These risk assessment tools along with the patient's age, breast density, and personal preferences could then be integrated to develop an optimal screening program. For example, a 52-year-old woman with heterogeneously dense breasts, highly concerned about radiation dose, may benefit from annual low-dose mammography and automated whole-breast ultrasound. A 65-year-old woman with dense breasts concerned about false positives and excessive biopsies may prefer annual mammography combined with tomosynthesis. A 43-year-old woman with heterogeneously dense breasts who has undergone DNA risk stratification and been found to be “high risk,” may choose annual mammography and tomosynthesis alternating with breast MRI every 6 months.
Personalized screening strategies are not an entirely novel concept. Women with BRCA1 or BRCA2 mutations already participate in a form of personalized screening, with many women opting for annual mammography and breast MRI, often alternating at 6-month intervals. As technology further evolves and we are able to more accurately identify high-risk women, we will likely see evolution of personalized approaches to breast cancer screening, ranging from highly intricate to annual or perhaps biennial screening in low-risk groups.
For many years, mammography has been the sole imaging test recommended for breast cancer screening, and remains the only test proven to reduce breast cancer-related mortality.
However, the widespread application of mammography in population-based screening remains controversial, owing to decreased sensitivity in women with dense breast parenchyma, radiation concerns, and a high rate of false-positive studies.
Breast imagers are adapting to these challenges with the development of new technologies. Low-dose mammography can reduce radiation risk to the breast. Contrast-enhanced mammography can evaluate blood flow in the breast, similar to MRI. Tomosynthesis produces multiple mammographic slices through the breast, similar to CT, and has significant potential to lower recall rates and increase specificity.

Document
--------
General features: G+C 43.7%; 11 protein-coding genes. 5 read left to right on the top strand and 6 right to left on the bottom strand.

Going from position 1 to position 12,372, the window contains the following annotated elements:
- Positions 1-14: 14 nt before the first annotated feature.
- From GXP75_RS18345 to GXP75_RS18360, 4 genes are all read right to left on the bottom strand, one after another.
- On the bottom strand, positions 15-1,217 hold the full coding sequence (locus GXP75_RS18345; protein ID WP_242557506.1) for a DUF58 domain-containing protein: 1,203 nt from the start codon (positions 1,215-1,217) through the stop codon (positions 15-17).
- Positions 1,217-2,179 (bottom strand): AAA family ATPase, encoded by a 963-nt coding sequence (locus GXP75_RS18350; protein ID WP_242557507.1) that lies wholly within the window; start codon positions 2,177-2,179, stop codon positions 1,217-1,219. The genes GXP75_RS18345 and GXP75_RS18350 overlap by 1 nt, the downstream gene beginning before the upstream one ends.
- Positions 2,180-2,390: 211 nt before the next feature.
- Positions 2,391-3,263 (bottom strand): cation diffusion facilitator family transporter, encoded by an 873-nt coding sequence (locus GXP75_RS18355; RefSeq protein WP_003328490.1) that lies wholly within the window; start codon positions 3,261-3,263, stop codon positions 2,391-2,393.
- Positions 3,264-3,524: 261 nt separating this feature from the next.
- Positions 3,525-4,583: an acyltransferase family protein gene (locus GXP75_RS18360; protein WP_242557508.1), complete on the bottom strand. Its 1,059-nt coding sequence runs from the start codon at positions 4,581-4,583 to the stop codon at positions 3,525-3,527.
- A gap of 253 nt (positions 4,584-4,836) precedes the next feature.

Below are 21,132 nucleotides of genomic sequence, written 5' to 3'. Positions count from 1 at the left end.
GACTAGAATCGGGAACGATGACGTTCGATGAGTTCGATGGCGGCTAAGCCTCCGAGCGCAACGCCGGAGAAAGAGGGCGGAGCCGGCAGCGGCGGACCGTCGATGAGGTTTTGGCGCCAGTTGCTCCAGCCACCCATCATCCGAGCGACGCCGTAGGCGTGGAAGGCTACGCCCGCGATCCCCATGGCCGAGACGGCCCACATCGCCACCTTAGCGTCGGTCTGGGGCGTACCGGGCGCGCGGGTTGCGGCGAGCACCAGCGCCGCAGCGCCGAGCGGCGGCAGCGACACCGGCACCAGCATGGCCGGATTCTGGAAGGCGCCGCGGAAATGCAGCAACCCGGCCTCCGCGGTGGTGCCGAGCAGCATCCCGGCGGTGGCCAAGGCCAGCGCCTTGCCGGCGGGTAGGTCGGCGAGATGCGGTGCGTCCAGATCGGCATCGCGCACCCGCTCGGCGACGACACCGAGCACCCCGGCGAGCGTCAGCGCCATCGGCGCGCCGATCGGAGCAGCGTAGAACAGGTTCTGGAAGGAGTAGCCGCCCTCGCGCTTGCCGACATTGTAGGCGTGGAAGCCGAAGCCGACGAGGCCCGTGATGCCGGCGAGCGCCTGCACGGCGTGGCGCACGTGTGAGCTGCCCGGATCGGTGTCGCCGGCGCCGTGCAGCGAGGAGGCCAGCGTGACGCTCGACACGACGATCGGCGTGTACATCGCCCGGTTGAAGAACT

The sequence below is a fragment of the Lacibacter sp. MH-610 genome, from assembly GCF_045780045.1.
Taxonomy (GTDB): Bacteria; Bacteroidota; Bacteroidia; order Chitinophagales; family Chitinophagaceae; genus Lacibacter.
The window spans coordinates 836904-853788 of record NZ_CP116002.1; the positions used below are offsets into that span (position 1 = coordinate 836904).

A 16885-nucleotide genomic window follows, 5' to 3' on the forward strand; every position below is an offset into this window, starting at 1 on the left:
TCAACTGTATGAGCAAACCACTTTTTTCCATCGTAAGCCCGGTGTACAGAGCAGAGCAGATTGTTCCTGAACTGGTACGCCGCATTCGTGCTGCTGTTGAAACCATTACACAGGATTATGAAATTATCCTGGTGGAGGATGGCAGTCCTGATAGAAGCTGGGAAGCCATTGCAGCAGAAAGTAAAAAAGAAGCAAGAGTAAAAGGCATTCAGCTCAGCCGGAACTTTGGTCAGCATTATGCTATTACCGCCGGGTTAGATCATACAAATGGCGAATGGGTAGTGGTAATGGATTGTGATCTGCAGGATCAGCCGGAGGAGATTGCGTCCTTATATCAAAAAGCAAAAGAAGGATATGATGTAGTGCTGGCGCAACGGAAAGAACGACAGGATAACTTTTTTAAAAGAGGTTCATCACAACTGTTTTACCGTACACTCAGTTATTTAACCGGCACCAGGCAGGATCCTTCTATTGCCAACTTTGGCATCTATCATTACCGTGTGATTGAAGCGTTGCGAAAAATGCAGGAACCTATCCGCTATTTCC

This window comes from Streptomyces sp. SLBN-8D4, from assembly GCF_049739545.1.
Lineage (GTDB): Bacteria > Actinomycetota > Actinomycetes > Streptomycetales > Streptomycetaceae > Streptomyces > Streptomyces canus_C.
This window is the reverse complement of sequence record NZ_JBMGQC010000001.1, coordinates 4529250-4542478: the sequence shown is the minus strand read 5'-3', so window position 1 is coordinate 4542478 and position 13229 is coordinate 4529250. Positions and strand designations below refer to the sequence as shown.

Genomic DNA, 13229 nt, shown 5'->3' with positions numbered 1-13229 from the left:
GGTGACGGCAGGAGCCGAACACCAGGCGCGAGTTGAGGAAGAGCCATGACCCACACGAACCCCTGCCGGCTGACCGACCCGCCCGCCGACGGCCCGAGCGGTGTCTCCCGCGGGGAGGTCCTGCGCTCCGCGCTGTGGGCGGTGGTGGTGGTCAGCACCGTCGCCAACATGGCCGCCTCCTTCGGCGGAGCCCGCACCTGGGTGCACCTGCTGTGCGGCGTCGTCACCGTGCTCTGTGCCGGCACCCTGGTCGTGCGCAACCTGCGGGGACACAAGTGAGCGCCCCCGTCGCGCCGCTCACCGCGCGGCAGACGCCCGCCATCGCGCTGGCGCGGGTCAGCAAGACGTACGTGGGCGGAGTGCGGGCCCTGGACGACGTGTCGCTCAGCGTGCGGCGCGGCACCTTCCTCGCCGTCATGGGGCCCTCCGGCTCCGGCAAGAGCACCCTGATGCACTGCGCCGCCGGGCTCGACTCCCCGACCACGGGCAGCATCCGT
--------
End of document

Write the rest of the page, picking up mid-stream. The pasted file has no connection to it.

Both whole-breast ultrasound and MRI have been shown to detect additional cancers in certain high-risk populations and will likely be increasingly used in screening women with dense breasts. However, a decrease in mortality has not been proven.
Molecular imaging in the form of BSGI and PEM of the breast is widely available, although due to relatively large whole-body radiation doses, not currently suitable for annual screening.
While these advances are encouraging, it is improbable that any of the new technologies will replace mammography for population-based screening programs, because all have significant limitations (Table 3). Furthermore, given the heterogeneity of the human population, a “perfect” imaging technology for breast cancer screening will likely never be found. In fact, because of this heterogeneity, the very concept of “one strategy fits all” population-based screening may be outmoded. The increasing ability to perform molecular, clinical, and tissue-based risk assessments for an individual patient has opened new opportunities for patient-based screening strategies. Ultimately, optimal breast cancer screening will likely require a personalized approach that integrates patient-specific and age-dependent metrics of cancer risk with selective application of specific screening technologies best suited to the individual's age, risk, and breast density.
Table 3Strengths and Limitations of Breast Imaging Modalities